Constitution Day, Sept. 17, commemorates the date in 1787 when 55 of the nation's founders signed the document that is the heart of the great American experiment in democracy.
The Constitution and all it means to the United States will be celebrated at Fort Hays State University through the week of Sept. 18-22 with a variety of events and activities coordinated through the university's American Democracy Project.
The public forum was set for a Monday because it is the first day of classes following the official Constitution Day, which falls on a Sunday. The free public forum, from 7 to 8:30 p.m. Monday, Sept. 18, in the Beach/Schmidt Performing Arts Center on the FHSU campus, will put the Constitution in sharp focus through the lens of the terrorist attack on the World Trade Center. "Constitutional Issues in a Post-9-11 America," co-sponsored by The Hays Daily News, will explore the impact of 9-11 on our civil rights and liberties. Free, pocket-sized copies of the U.S. Constitution will be distributed to everyone attending.
The forum builds on a series begun at FHSU in 2005, in which a panel of experts briefly explains the issues involved in the topic under discussion before the floor is turned over for questions and comments from the audience.
The three panelists for "Constitutional Issues" are Bob Hooper, Bogue, a 1963 FHSU liberal arts graduate and a grassroots activist who writes a regular, frequently political column for The Hays Daily News; Dr. Andria Cooper, an assistant professor of justice studies at FHSU; and Dr. Jerry Brown, from the Department of Military History at the U.S. Army Command and General Staff College at Fort Leavenworth.
Cooper will speak on her area of expertise, which is civil liberties pertaining to search and seizure. The thesis of Hooper's remarks will be "that our historic balance of power is endangered and the primary result is a runaway executive branch."
Todd Powell, general counsel and executive assistant to the president at FHSU, will serve as moderator for the forum.
In the previous forums, hundreds of people from Hays and the surrounding communities have attended and many of them have expressed their views on the topics "What's the Matter With Kansas;” "(Dis)Honoring Native Americans: Heritage or Heresy;" "Evolution and Intelligent Design: Schools, Politics and Participation;" and at the Sister Cities summit "Opening Doors While Securing Borders: Important Issues in a Democracy."
While the forum launches Constitution Week, many other events and activities in conjunction with Constitution Day are scheduled.
Sunday, Sept. 10 -- Hays Freedom Walk, 3:30 p.m., from the National Guard Armory, 200 Main, to the Ellis County Courthouse, 1204 Fort. FHSU's Tigers in Service organized this walk for the eve of the fifth anniversary of the Sept. 11, 2001, attack against the United States. The walk pays tribute to the victims of the attack. Walk participants will include U.S. Rep. Jerry Moran, Hays, state Rep. Eber Phelps, Hays, and state Sen. Janis Lee, Kensington.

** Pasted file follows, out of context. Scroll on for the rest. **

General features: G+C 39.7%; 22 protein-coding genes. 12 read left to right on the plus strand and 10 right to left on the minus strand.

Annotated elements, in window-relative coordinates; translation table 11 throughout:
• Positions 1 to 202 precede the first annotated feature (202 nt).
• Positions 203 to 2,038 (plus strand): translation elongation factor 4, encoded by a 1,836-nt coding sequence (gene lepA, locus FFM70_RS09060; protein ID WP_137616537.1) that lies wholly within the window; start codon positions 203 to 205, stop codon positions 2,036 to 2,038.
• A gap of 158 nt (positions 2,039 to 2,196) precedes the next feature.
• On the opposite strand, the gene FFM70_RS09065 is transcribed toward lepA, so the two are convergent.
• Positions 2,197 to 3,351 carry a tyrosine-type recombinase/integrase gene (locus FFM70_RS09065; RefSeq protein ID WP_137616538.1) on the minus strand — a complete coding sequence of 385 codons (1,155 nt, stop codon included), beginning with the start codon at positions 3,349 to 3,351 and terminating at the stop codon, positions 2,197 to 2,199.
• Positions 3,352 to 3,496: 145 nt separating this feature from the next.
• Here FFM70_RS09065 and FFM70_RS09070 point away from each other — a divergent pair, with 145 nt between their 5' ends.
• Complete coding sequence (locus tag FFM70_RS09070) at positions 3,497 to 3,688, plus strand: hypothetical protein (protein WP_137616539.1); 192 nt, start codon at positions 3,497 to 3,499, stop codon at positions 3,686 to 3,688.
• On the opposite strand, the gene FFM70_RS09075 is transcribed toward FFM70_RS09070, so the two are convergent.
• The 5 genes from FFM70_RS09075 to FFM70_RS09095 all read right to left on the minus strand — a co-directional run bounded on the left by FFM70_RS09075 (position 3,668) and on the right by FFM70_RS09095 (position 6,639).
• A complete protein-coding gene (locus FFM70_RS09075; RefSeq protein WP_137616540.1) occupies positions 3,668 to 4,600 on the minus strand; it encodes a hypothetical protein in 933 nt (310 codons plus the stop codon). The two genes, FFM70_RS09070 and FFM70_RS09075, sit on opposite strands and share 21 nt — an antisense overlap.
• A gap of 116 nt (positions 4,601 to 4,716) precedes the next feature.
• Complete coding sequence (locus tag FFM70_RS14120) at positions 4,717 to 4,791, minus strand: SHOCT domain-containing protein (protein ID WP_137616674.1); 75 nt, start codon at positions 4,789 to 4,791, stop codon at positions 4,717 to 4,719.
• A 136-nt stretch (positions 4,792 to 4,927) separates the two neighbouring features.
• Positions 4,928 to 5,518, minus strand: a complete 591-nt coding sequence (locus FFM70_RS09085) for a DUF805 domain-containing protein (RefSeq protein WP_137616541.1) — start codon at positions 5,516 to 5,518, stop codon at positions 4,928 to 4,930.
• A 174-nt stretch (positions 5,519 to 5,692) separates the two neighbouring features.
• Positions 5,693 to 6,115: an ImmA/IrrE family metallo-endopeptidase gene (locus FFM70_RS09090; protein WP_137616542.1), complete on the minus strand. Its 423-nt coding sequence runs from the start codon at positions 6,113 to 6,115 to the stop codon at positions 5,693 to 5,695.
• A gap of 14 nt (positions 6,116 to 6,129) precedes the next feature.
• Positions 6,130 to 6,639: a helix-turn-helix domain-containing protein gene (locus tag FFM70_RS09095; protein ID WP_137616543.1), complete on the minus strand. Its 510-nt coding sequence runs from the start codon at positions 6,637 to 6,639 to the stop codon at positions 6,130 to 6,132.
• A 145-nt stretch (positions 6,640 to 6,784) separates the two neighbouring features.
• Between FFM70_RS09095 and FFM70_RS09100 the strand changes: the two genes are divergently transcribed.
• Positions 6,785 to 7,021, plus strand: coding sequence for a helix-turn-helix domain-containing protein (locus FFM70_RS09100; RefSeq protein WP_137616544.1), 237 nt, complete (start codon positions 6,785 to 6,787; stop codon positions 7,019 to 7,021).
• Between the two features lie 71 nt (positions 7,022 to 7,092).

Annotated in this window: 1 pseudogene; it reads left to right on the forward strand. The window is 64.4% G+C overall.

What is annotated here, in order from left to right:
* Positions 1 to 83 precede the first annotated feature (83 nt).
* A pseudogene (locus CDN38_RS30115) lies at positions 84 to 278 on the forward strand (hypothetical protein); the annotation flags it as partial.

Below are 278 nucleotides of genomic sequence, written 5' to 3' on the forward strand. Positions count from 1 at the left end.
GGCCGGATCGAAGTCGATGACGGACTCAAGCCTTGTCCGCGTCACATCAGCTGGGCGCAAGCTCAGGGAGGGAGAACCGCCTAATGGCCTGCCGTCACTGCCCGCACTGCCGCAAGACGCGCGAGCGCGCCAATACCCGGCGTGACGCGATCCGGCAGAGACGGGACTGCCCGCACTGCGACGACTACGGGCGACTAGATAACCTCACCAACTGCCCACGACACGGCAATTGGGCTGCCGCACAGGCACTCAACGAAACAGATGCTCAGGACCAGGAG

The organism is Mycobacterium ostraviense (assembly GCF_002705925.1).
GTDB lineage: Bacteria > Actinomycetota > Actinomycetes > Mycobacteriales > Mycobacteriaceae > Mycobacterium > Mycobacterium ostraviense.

Wednesday, Sept. 13 -- Times Talk, sponsored by The New York Times and FHSU's American Democracy Project, will feature "Jihad vs. McWorld: The Implications of Fundamentalism and Globalism for Constitutional Democracy," from 12:30 to 1:30 p.m. in the Pioneer Room of Memorial Union. The presenter is Dr. Larry Gould, FHSU provost. The first 25 attendees will receive a free lunch of sandwiches, chips and drinks. The public is welcome.
Monday, Sept. 18 -- "Be Heard! Voter Registration and Education Drive" aimed at getting FHSU students involved in the electoral process, will take place in front of Rarick Hall from 9 a.m. to 4 p.m. and again during the forum, from 6:30 to 9:30 p.m. at Beach/Schmidt. Information on voter registration will be available and, while supplies last, free T-shirts will be distributed.
Free, pocket-sized copies of the U.S. Constitution will be distributed on the FHSU Quad from 9 to 11 a.m.
A Democracy Commons will be established throughout the day outside of Rarick Hall and will run each day of the week. Two large blackboards will be available for people to post their thoughts on issues. During this and succeeding Democracy Commons days, the Student Government Association will take photos to use in a blog and online scrapbook. The public is welcome to participate.
Tuesday, Sept. 19 -- A video will be shown of former Secretary of State Colin Powell reciting the preamble to the Constitution before the Tiger volleyball game at 7 p.m. against the Pittsburg State University Gorillas in Gross Memorial Coliseum.
Democracy Commons will again be available all day outside Rarick Hall. The public is welcome to participate.
Wednesday, Sept. 20 -- A Times Talk presentation will cover "The Founders on Freedom: The U.S. Constitution and the Men Who Made It" at 12:30 p.m. by Dr. Todd Leahy, chair of the Department of History, in Memorial Union's Black and Gold Room. The public is welcome.
Democracy Commons will be available all day outside of Rarick Hall. The public is welcome to participate.
Thursday, Sept. 21, and Friday, Sept. 22 -- Democracy Commons will be available all day outside of Rarick Hall. The public is welcome to participate.
Thursday, Sept. 28 -- The Ben Franklin Papers, an event for area fifth- and eighth-graders at Gross Memorial Coliseum, features two letters in Ben Franklin's handwriting and original copies of two issues of his Pennsylvania Gazette. Fifth-graders from Hays, Ellis and Victoria will attend from 9 to 11 a.m. and eighth-graders will attend from 12:30 to 2:30 p.m.